National POW/MIA Recognition Day

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National POW/MIA Recognition Day
United States
National POW/MIA Recognition Day


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National POW/MIA Recognition Day is observed annually on the third Friday of September. This dedicated day pays homage to the dedication and sacrifices of our nation's prisoners of war and those still missing in action, along with their families. As part of this commemoration, Americans are urged to pause and contemplate the sacrifices made by military personnel who are imprisoned or unaccounted for due to their service.

To show support, individuals and businesses are encouraged to display POW/MIA flags. The Legion maintains its unwavering commitment to achieving a full accounting of all U.S. servicemembers from various war eras who are either imprisoned or listed as missing in action. This commitment includes advocating for the return of living POWs, repatriation of the remains of fallen soldiers from war zones abroad, or a determination through compelling evidence when neither option is feasible, as outlined in Resolution 22 from the 99th National Convention.

History of National POW/MIA Recognition Day

  • Origins: National POW/MIA Recognition Day was established by Congress in 1979 to honor American service members who were prisoners of war or went missing in action during their service. It was created to raise awareness about the efforts to account for these individuals and to support their families.
  • First Observance: The first National POW/MIA Recognition Day was observed on July 18, 1979. It was later moved to the third Friday in September to avoid conflicts with other observances and to allow for a greater focus on the recognition of POWs and MIAs.

Significance of National POW/MIA Recognition Day

  • Honor and Remembrance: The day honors the bravery and sacrifice of POWs and MIAs and acknowledges the suffering and uncertainty faced by their families.
  • Raising Awareness: It raises public awareness about the ongoing efforts to account for and repatriate POWs and MIAs, ensuring that they are not forgotten.
  • National Commitment: The observance underscores the nation’s commitment to seeking the return of all service members and to providing support to their families.

How to Observe National POW/MIA Recognition Day

  1. Ceremonies and Events:

    • Official Ceremonies: Attend or watch official ceremonies held at military installations, war memorials, and government buildings. These ceremonies often include speeches, moments of silence, and the laying of wreaths.
    • Community Events: Participate in local community events such as parades, candlelight vigils, and educational programs that honor POWs and MIAs.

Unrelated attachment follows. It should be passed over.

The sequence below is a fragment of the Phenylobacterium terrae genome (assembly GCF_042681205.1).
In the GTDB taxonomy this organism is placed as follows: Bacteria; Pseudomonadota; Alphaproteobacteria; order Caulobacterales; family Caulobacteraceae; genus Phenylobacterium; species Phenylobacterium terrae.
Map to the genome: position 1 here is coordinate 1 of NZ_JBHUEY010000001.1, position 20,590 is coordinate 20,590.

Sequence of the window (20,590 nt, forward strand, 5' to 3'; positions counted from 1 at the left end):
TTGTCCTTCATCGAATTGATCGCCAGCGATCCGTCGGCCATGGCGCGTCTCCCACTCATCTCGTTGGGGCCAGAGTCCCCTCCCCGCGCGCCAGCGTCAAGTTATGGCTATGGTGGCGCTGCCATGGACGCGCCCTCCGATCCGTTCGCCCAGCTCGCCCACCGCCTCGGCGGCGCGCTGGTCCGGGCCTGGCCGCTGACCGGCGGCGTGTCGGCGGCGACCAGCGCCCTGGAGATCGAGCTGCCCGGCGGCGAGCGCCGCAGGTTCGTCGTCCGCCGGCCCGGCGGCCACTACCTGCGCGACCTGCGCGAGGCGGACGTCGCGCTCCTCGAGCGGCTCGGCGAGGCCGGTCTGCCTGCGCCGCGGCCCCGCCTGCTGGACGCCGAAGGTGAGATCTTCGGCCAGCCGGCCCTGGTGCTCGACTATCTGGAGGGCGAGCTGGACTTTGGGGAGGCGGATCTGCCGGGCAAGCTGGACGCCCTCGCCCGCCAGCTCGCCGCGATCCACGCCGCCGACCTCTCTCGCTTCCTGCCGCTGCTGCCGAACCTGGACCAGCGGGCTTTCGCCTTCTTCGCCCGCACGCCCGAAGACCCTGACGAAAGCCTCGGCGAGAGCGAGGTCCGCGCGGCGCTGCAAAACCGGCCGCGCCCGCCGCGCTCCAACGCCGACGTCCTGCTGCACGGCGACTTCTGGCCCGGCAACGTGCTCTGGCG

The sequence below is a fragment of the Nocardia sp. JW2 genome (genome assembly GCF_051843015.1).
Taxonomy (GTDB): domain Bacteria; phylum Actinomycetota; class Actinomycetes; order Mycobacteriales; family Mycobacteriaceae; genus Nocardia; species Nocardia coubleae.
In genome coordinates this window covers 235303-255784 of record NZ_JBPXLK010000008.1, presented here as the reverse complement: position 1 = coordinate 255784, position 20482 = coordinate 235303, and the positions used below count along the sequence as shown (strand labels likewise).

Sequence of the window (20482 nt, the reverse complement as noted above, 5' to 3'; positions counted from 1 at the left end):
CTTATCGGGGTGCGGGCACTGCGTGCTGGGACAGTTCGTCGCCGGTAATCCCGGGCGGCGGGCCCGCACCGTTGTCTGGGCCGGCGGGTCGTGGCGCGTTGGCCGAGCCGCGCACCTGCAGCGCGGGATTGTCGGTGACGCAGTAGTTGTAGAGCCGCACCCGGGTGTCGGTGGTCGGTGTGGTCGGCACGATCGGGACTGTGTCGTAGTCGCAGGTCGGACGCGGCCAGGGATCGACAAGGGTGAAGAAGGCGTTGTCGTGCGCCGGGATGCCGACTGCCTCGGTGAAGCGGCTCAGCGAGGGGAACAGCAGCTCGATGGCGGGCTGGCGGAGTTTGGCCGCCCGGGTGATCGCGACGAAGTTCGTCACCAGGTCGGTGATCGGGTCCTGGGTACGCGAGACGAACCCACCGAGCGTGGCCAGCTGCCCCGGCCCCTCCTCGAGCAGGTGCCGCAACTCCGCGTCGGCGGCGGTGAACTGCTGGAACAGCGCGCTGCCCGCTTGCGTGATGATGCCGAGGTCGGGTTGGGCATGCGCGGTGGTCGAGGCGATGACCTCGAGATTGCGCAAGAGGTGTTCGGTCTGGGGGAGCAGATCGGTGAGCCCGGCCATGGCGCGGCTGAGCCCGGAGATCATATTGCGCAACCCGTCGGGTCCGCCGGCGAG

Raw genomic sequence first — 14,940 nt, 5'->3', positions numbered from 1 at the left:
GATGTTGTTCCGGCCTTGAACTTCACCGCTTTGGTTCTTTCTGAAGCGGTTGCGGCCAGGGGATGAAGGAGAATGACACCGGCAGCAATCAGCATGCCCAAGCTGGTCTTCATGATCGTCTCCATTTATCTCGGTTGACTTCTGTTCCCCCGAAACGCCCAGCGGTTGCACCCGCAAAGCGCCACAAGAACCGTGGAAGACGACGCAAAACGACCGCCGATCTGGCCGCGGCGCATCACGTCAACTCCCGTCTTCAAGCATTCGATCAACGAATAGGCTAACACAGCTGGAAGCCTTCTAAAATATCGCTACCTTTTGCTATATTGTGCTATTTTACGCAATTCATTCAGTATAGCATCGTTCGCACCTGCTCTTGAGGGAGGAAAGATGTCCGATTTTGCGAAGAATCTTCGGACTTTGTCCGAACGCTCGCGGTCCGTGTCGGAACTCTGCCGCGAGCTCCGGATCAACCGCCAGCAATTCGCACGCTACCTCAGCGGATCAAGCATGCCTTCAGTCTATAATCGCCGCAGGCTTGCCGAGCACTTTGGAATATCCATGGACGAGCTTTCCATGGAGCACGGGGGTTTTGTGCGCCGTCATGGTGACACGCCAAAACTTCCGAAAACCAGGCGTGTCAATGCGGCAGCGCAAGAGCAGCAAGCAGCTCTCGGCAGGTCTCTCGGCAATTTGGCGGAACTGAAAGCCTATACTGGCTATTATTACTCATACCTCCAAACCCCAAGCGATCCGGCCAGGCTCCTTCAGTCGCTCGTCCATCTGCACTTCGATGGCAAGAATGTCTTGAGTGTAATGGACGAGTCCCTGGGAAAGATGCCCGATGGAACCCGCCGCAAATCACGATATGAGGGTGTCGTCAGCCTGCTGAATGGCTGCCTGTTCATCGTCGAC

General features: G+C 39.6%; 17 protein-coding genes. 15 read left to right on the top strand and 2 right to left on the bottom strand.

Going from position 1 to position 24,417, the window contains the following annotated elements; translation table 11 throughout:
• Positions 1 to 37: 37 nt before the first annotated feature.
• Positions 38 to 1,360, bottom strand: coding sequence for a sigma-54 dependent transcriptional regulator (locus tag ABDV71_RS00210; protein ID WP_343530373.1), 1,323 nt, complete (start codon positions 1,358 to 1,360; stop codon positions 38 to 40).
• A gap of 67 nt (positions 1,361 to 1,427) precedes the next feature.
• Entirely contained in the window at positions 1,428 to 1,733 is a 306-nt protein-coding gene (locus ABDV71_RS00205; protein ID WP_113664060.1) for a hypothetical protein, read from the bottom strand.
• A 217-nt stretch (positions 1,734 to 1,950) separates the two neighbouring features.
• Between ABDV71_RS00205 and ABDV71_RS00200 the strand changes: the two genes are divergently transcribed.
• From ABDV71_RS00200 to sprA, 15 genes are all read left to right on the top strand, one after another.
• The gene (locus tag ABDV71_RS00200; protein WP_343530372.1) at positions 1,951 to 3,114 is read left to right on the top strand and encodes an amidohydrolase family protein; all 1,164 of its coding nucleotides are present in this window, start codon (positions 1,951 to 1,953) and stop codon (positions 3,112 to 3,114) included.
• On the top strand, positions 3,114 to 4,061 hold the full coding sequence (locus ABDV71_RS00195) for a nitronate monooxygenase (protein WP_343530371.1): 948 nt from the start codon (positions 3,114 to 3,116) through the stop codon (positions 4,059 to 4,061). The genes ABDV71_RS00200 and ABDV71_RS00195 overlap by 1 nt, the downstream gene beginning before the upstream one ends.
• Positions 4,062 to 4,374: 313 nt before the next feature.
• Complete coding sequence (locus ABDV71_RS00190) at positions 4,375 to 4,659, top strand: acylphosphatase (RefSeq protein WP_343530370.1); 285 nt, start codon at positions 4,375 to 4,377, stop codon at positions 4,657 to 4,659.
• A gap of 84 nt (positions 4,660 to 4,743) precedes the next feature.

2. Flying the POW/MIA Flag:

    • Display the Flag: Fly the POW/MIA flag at your home, business, or community center. The flag is a powerful symbol of the nation’s commitment to accounting for missing service members.
    • Understanding the Symbolism: Learn about the symbolism of the POW/MIA flag, which features a silhouette of a prisoner of war before a guard tower and barbed wire, with the words “You Are Not Forgotten.”
  3. Educational Activities:

    • Classroom Lessons: Educators can incorporate lessons about the history and significance of POW/MIA Recognition Day into their curriculum, teaching students about the sacrifices of POWs and MIAs.
    • Documentaries and Books: Watch documentaries and read books that tell the stories of POWs and MIAs. This can provide a deeper understanding of their experiences and the importance of the day.
  4. Supporting Organizations:

    • Veterans' Organizations: Support organizations that work to account for POWs and MIAs and provide assistance to their families, such as the National League of POW/MIA Families and the Defense POW/MIA Accounting Agency (DPAA).
    • Volunteering: Volunteer with local veterans’ organizations or participate in activities that support veterans and their families.
  5. Moments of Silence and Reflection:

    • Observe a Moment of Silence: Take a moment of silence to honor and remember those who were POWs or are still MIA, reflecting on their sacrifices and the impact on their families.
    • Personal Reflection: Spend time reflecting on the significance of the day and the importance of remembering and honoring these brave individuals.

Fun Facts and Additional Information

  • POW/MIA Flag: The POW/MIA flag was designed by Newt Heisley in 1971. It is the only flag, besides the United States flag, that has been flown over the White House.
  • Number of MIAs: As of 2021, more than 81,600 American service members remain unaccounted for from World War II, the Korean War, the Vietnam War, the Cold War, and the Gulf Wars.
  • Defense POW/MIA Accounting Agency: The DPAA is a U.S. Department of Defense agency dedicated to recovering missing personnel from past conflicts and providing answers to their families.

Inspirational Quotes

  • “No man left behind.” – U.S. Military Motto
  • “You are not forgotten.” – Inscription on the POW/MIA Flag
  • “A nation reveals itself not only by the men it produces but also by the men it honors, the men it remembers.” – President John F. Kennedy


National POW/MIA Recognition Day is a solemn and significant observance that honors the sacrifices of American prisoners of war and those who are missing in action. It is a day to remember their bravery, acknowledge the suffering of their families, and reaffirm the nation’s commitment to bringing them home. Whether through ceremonies, educational activities, flying the POW/MIA flag, or supporting relevant organizations, there are many meaningful ways to observe this important day and ensure that these heroes are never forgotten.